A while back, I finished reading “Team of Vipers” by Cliff Sims. This horrifying and thought-provoking book offered a look into the beliefs and rationalizations of the man who was hired as a media specialist for the Trump campaign and later became White House Communications Aide. This is a deeply concerning book and not totally because of what it showed of human behavior and the meeting point between ethics and money. For example, Mr. Sims continually explained how he set aside his conservation religious views because Trump’s presidency was not about ego but about doing what God wanted. Let me state up-front that it would be impossible to fact check every aspect of the book, but Sims admitted they wrote fictional accounts to be disseminated as political weapons.
As a religious conservative who accepted the job of working for Donald Trump’s campaign, Sims’ salary included a rent-free a two bedroom apartment in Manhattan (a pricey piece of real estate he never could have afforded). Ironically, Sims was offered the job because of his lambastes against Alabama Governor Robert Bentley accusing him of unchristian behavior with a mistress (note: Bentley was later arrested for ethics violations). It wasn’t long before the scandalous Trump video hit — in which Trump bragged about inappropriately grabbing women and getting away with it because he is rich. Despite Sims previous work to help bring down Bentley, for some reason he chose to stay with Trump despite accusations of similar actions. Perhaps the Manhattan apartment helped him “set aside his ego and do the Christian thing” in staying?
At Trump Tower, Sims was given the responsibility to come up with “hot” talking points about Bill Clinton’s sexual exploits and how Hillary Clinton bullied the women who complained about that behavior. Sims rationalized some horrible behavior. In fact, he confessed that he made up complete fictions about Hillary Clinton — lies that somehow were leaked to the media. What does Sims write about that? He remarks in amazement that he did not get fired but was praised for the fabrications. He was told that such “hot” writing was necessary for the campaign.
Repeatedly, Sims recalled similarly immoral, decadent or unethical situations. Immediately afterwards, he wrote once again that such conduct was okay because he believed Trump was the right person for the White House. He never really clarified why that was so. After the election, he wrote that Trump was the best president ever. Even after he was fired, he continued to believe that.
I’ve focused on the campaign, but the tales of perfidy continued to grow after the election. Those stories were no less upsetting — more so. And the emotions they raised is why I am not focusing on the days Sims spent as White House staff.
After reading the book, I still cannot explain why Sims so easily set aside his religious beliefs or why he believed Trump was a great person and president. The clearest compliment in the entire book is when Sims credits Trump the candidate with being calm no matter what was going on.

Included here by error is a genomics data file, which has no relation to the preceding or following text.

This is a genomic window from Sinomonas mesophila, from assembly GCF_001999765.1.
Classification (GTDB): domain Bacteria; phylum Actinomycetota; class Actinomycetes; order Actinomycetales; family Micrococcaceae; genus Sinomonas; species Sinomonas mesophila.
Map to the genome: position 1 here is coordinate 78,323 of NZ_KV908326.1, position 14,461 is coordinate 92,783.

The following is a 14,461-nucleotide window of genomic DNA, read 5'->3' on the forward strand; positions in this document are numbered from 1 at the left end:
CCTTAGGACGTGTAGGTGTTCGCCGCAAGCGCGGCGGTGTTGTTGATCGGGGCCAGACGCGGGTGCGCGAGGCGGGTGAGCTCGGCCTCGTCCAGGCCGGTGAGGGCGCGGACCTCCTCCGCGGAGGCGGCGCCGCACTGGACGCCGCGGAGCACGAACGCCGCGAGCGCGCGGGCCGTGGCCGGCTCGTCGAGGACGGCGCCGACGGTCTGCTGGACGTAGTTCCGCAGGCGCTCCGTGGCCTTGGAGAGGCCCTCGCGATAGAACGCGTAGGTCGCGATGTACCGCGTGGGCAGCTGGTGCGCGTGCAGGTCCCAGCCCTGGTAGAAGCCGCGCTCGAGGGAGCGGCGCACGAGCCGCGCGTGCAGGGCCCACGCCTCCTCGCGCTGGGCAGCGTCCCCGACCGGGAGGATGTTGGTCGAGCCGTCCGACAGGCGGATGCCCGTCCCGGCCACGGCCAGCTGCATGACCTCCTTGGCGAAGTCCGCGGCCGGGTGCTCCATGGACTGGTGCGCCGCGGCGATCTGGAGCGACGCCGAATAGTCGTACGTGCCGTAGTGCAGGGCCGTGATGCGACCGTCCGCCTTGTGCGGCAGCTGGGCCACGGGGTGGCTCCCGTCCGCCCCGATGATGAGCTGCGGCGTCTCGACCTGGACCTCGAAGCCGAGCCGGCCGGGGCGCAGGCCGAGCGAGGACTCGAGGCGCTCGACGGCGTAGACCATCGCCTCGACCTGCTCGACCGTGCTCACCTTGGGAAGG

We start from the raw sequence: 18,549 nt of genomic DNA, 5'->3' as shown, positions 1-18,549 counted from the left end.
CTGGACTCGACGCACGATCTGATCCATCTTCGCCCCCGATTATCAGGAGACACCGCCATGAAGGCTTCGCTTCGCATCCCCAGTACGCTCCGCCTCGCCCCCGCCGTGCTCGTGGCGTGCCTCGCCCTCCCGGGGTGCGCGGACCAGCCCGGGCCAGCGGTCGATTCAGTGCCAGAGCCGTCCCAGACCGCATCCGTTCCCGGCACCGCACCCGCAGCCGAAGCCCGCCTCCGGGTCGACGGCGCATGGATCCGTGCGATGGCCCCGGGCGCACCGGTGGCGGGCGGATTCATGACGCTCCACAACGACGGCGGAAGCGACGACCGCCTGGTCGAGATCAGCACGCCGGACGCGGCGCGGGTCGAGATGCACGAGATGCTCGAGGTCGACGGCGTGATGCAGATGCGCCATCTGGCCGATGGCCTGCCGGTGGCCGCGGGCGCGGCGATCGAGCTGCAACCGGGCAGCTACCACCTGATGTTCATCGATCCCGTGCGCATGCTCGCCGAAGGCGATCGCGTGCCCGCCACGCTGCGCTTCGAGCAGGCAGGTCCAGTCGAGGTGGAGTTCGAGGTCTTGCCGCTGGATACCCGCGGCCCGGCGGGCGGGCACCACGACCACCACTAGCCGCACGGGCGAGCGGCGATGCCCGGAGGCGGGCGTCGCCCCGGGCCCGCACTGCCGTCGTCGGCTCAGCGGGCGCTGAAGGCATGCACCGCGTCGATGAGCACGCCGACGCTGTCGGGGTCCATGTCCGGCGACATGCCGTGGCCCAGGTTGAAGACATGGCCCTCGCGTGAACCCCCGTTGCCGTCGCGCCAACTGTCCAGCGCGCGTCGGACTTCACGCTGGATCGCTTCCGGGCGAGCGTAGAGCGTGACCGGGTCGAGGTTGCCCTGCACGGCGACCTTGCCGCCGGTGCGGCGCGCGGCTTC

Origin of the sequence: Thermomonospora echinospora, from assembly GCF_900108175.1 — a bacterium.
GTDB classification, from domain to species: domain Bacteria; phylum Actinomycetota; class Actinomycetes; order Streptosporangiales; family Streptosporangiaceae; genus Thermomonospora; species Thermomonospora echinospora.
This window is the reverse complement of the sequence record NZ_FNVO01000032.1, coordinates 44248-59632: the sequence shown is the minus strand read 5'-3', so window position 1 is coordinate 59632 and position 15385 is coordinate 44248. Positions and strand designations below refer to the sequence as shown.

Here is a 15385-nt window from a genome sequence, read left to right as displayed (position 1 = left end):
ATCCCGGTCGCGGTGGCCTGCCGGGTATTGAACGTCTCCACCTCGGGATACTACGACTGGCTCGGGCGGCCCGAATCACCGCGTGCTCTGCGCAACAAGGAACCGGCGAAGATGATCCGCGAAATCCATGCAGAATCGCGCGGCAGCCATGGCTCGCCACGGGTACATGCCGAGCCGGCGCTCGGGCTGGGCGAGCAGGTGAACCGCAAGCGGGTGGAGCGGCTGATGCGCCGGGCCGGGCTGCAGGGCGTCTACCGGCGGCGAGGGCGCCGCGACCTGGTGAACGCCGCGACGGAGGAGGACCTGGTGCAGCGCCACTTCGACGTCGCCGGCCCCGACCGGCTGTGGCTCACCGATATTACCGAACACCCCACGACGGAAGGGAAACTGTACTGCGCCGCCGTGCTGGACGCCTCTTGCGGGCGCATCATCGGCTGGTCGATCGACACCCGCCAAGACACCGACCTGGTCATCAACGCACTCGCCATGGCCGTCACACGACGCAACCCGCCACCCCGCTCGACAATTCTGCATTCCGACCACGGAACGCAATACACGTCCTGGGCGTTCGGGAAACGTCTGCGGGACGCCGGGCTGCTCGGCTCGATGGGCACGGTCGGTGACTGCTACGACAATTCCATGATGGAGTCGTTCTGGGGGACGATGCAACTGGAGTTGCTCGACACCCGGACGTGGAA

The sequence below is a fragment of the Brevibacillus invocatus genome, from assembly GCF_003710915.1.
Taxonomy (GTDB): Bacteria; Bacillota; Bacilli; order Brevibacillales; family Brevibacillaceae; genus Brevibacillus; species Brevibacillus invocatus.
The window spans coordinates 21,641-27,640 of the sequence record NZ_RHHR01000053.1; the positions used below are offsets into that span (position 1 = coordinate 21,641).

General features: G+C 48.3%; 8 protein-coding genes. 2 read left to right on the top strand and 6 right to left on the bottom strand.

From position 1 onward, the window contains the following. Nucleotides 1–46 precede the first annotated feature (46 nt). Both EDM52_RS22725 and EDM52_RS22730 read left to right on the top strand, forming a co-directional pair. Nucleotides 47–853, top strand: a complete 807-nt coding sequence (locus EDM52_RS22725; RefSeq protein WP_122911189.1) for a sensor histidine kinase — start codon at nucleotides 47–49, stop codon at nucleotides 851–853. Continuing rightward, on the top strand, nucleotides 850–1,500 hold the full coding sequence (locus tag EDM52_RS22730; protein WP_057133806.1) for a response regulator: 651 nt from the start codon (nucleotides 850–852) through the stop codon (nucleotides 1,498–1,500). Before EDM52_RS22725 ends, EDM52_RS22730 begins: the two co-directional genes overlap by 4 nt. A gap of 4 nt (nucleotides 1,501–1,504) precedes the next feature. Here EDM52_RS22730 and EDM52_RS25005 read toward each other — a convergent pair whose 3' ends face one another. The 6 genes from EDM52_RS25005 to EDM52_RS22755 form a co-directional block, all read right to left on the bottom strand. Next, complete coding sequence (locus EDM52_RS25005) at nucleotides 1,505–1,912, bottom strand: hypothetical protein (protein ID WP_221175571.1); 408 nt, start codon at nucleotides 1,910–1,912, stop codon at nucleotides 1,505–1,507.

Yet, the book did not present a thoughtful and concerned candidate, but one who wanted to be in control of the media. Sims mentioned contests where Trump or would decide what should be covered on news reports that evening, and how the teammates competed to see who could get it done. I read the tales of the campaign and thought to myself, Trump didn’t care how much of a mess he created because he got what he wanted: to be the center of attention for another news cycle. Over and over, that seemed to be the goal of the media team on which Sims worked; control the news and keep Trump in the reports. Later, as Trump the president in the White House, this desire for control spread.
I admit it took me a long time to wade through this book. Because it spoke of people who had the chance to make the world a better place, the knee-jerk comments about what God wanted rankled. The justifications refuted the beliefs that Sims claimed to have — beliefs that he had used previously to help bring down another conservative politician, and yet, he chose to utilize them now in service to an irreligious rich man.
Don’t read this book for enjoyment; you will not feel better about the current occupants of the White House. It is not particularly well written. Read “Team of Vipers” if you want to glimpse Trump’s power over those who work for him. Read the book if you want to gain understanding into the beliefs behind the messages. Read it if you want to understand how people of moral reputation were swayed by money, a feeling of superiority, and nebulous faith into supporting an agenda that despises the basic tenants they valued.
Read this book to educate yourself. The lesson is not about doublespeak (previous politicians excelled at that); the lesson in this book is about using words to mean something that is implied or spoken or lied about, and those words, and the hypocrisy behind them, purposefully cut to the core of the American ideal. It is an insidious message of separation, cynicism, greed and discord. A message we need to learn how to reject and refute.